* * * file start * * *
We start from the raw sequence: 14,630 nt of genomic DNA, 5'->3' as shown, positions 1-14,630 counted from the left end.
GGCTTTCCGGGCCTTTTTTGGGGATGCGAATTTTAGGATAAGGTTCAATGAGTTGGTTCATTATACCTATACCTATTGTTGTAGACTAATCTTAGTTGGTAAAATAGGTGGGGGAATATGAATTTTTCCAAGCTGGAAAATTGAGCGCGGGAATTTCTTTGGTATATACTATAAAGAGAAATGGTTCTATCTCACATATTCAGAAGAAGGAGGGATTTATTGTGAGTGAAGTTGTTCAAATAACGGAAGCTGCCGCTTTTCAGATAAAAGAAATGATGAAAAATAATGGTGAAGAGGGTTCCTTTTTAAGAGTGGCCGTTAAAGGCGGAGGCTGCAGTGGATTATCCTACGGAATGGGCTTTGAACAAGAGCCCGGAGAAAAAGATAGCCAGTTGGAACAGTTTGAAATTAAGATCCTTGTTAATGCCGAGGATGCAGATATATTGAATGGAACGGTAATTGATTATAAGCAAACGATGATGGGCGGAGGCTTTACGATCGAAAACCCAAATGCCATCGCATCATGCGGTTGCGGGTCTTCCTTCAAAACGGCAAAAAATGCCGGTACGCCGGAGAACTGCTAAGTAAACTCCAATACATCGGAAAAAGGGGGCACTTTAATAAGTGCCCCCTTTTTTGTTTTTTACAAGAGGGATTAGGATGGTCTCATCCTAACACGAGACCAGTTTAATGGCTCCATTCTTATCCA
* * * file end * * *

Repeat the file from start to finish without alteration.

We start from the raw sequence: 14,630 nt of genomic DNA, 5'->3' as shown, positions 1-14,630 counted from the left end.
GGCTTTCCGGGCCTTTTTTGGGGATGCGAATTTTAGGATAAGGTTCAATGAGTTGGTTCATTATACCTATACCTATTGTTGTAGACTAATCTTAGTTGGTAAAATAGGTGGGGGAATATGAATTTTTCCAAGCTGGAAAATTGAGCGCGGGAATTTCTTTGGTATATACTATAAAGAGAAATGGTTCTATCTCACATATTCAGAAGAAGGAGGGATTTATTGTGAGTGAAGTTGTTCAAATAACGGAAGCTGCCGCTTTTCAGATAAAAGAAATGATGAAAAATAATGGTGAAGAGGGTTCCTTTTTAAGAGTGGCCGTTAAAGGCGGAGGCTGCAGTGGATTATCCTACGGAATGGGCTTTGAACAAGAGCCCGGAGAAAAAGATAGCCAGTTGGAACAGTTTGAAATTAAGATCCTTGTTAATGCCGAGGATGCAGATATATTGAATGGAACGGTAATTGATTATAAGCAAACGATGATGGGCGGAGGCTTTACGATCGAAAACCCAAATGCCATCGCATCATGCGGTTGCGGGTCTTCCTTCAAAACGGCAAAAAATGCCGGTACGCCGGAGAACTGCTAAGTAAACTCCAATACATCGGAAAAAGGGGGCACTTTAATAAGTGCCCCCTTTTTTGTTTTTTACAAGAGGGATTAGGATGGTCTCATCCTAACACGAGACCAGTTTAATGGCTCCATTCTTATCCA